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    Thank you @shelly the turtle for doing the right thing. It will have a much better chance of survival now as turtles taken from the wild that weren't bred in captivity suffer from Maladaptation Syndrome, (fail to adapt and settle into living in the confines of an aquarium) because their basic needs/requirements are not met due to the lack of knowledge/experience of the perpetrator and always die a slow agonising death.

    As Craig has already mentioned, freshwater turtles, not just in Australia, but worldwide are all doing it tough, less than 1% of wild hatchlings make it to adulthood to breed and keep their species going thanks to many pressures, environmental, human impact, predation by feral animals, etc. Every hatchling in the wild has an important role to play in the preservation of its species AND the natural world.

    A lot of people simply don't understand how precious little turtles are and how important their role in the environment is. Recreational Freshwater fisherman and sporting anglers alike absolutely loathe turtles and quite often mistreat or even kill them and consider them nothing more than a prevalent pain in the ars* by-catch. They couldn't be more wrong.

    Turtles and the role they play in the environment is vital, without them, the rivers and waterways that sporting anglers and recreational fisherman enjoy so much would be nothing more than unproductive, polluted, stagnant, choked up cesspools.

    Changing the attitudes of the ignorant is never an easy task however it's a challenge we've taken on here at AFT and we'll fight to the bitter end to save what's left of our precious turtles because a world without turtles would be a very unpleasant place.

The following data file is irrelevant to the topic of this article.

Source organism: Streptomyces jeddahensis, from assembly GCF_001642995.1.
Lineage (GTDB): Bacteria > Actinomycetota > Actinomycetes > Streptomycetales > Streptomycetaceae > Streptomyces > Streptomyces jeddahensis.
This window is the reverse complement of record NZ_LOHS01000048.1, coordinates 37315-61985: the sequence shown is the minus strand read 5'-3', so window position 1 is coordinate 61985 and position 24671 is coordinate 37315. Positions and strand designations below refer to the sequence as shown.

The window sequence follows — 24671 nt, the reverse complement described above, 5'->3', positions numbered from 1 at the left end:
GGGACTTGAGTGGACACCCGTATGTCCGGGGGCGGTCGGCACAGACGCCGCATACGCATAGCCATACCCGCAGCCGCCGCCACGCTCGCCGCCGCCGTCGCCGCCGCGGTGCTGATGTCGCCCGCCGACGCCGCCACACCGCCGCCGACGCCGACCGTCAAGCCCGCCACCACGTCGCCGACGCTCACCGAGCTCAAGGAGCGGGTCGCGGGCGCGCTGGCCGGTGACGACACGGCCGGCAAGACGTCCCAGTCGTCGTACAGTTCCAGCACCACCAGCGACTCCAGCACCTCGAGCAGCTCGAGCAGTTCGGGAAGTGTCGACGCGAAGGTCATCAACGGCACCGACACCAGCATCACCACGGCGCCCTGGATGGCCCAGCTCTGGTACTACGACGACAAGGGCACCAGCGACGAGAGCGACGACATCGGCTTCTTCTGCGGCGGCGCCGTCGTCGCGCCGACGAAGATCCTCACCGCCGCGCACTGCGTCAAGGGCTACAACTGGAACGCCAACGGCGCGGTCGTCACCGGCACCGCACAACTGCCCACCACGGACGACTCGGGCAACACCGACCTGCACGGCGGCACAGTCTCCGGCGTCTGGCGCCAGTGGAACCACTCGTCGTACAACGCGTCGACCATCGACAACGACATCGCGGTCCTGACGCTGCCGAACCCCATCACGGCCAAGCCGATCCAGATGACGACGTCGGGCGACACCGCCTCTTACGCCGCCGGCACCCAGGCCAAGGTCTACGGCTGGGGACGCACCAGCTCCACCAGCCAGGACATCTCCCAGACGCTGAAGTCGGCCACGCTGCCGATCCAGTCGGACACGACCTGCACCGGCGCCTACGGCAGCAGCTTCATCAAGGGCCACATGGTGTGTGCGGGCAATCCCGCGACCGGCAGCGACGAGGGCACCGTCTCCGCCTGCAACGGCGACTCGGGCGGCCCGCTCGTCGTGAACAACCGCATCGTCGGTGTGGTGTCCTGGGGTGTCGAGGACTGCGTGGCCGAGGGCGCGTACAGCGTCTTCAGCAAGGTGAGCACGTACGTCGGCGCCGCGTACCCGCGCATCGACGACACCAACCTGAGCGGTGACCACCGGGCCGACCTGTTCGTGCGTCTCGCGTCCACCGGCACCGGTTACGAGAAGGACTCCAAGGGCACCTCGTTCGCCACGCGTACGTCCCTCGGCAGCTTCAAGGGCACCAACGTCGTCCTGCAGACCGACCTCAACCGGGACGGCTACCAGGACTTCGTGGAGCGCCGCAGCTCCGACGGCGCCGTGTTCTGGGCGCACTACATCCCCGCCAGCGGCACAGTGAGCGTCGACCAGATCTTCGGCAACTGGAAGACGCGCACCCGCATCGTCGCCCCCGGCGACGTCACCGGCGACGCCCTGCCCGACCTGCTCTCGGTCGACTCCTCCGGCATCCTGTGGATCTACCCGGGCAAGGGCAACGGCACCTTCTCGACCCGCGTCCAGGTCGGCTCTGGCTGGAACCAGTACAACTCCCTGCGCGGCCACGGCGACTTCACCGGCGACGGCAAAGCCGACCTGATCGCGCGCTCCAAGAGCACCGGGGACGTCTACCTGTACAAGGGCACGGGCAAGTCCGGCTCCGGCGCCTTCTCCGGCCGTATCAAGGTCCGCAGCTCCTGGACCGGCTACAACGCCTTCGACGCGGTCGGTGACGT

Freshwater turtles, at more than 260 million years old, they're are the ultimate symbol of longevity and endurance. Their future is now quite literally in our hands.

    3521-1420503050-df75dcab7a171ab3e6abdeaa6f16bf35.jpg
     
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  11. shelly the turtle

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    We have a snake we purchased from a breeder, 2 lizards also from breeders, even our dog, from a reputable breeder. And at only $100 a pop in the pet shop I would never have gone out hunting for a turtle. I honestly was looking for advice on what to do, I didn't feel I could have left it there and with a stumpy leg. I didn't know whether or not to put it in a creek. I didn't know what creek it came from. I was simply trying to figure out if I was to keep it and protect it, take it to the zoo or release. I was given so many different opinions that I thought it best to come to your forum.
     
    #11 shelly the turtle, May 21, 2017
    Last edited by a moderator: May 21, 2017